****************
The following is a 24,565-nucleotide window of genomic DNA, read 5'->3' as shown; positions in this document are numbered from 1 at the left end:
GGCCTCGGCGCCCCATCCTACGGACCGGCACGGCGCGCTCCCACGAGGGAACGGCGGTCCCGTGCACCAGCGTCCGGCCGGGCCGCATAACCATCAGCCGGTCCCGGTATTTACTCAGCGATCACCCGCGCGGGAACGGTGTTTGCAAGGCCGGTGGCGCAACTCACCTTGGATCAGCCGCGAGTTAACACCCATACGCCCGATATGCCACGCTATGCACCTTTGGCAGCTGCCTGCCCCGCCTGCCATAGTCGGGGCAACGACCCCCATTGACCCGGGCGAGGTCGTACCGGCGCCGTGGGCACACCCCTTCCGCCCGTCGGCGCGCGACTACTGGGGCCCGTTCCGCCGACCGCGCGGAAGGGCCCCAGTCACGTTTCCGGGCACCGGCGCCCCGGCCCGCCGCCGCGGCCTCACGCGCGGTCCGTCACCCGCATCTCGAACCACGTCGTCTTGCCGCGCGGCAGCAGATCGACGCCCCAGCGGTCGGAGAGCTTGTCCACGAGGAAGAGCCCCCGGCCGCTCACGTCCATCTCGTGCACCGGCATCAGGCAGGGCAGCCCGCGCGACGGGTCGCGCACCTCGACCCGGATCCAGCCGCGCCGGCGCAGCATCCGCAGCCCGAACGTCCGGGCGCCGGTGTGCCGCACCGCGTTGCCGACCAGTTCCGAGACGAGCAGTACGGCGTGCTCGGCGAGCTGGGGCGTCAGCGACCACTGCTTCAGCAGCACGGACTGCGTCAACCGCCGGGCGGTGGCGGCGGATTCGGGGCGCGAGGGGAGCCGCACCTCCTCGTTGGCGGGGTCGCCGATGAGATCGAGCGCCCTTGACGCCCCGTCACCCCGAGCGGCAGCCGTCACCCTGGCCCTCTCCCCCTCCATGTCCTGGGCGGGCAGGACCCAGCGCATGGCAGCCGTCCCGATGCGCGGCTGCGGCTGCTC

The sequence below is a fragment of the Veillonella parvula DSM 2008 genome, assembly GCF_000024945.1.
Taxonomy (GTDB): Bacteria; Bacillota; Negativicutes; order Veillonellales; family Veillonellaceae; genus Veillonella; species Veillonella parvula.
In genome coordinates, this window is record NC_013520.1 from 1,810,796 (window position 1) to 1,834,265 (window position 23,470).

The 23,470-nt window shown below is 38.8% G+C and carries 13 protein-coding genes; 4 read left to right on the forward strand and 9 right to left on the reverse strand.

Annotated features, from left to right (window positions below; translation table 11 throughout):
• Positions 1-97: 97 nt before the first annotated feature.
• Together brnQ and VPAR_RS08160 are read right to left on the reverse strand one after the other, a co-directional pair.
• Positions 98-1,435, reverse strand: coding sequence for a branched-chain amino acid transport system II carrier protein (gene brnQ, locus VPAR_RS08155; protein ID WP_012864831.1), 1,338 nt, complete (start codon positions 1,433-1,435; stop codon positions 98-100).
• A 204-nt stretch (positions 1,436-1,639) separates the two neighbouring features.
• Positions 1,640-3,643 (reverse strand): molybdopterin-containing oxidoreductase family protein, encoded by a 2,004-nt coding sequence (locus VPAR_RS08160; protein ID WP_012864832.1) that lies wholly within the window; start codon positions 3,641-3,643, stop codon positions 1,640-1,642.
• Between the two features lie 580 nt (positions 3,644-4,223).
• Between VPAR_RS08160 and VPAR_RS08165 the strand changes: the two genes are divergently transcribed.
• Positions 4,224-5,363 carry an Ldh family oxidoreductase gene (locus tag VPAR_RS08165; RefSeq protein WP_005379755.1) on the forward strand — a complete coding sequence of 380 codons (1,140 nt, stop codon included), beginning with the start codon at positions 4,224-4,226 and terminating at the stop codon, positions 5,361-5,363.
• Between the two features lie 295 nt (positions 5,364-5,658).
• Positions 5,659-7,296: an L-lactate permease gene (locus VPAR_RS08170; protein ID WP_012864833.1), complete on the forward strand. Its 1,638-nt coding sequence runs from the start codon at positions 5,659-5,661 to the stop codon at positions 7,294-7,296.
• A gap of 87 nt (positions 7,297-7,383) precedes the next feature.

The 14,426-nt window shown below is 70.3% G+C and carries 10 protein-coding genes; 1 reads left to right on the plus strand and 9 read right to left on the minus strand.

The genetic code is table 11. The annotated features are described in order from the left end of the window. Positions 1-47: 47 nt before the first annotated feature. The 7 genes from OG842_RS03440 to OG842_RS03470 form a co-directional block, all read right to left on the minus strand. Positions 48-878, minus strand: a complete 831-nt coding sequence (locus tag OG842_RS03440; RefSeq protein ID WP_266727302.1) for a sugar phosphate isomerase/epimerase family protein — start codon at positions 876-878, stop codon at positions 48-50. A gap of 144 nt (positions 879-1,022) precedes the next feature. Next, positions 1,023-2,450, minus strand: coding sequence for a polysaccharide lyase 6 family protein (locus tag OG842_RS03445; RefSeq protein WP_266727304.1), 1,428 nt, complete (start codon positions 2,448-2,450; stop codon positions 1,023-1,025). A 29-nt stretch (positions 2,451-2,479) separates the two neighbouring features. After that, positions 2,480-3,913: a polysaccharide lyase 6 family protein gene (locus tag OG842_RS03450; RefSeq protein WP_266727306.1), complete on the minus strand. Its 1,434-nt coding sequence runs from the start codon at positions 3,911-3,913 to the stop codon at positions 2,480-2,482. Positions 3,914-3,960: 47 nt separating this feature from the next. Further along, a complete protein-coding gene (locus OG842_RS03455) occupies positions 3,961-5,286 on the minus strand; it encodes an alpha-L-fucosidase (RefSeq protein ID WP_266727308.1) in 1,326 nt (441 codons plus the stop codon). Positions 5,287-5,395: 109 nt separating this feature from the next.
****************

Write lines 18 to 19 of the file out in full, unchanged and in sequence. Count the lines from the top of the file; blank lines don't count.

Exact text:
• A gap of 87 nt (positions 7,297-7,383) precedes the next feature.

The 14,426-nt window shown below is 70.3% G+C and carries 10 protein-coding genes; 1 reads left to right on the plus strand and 9 read right to left on the minus strand.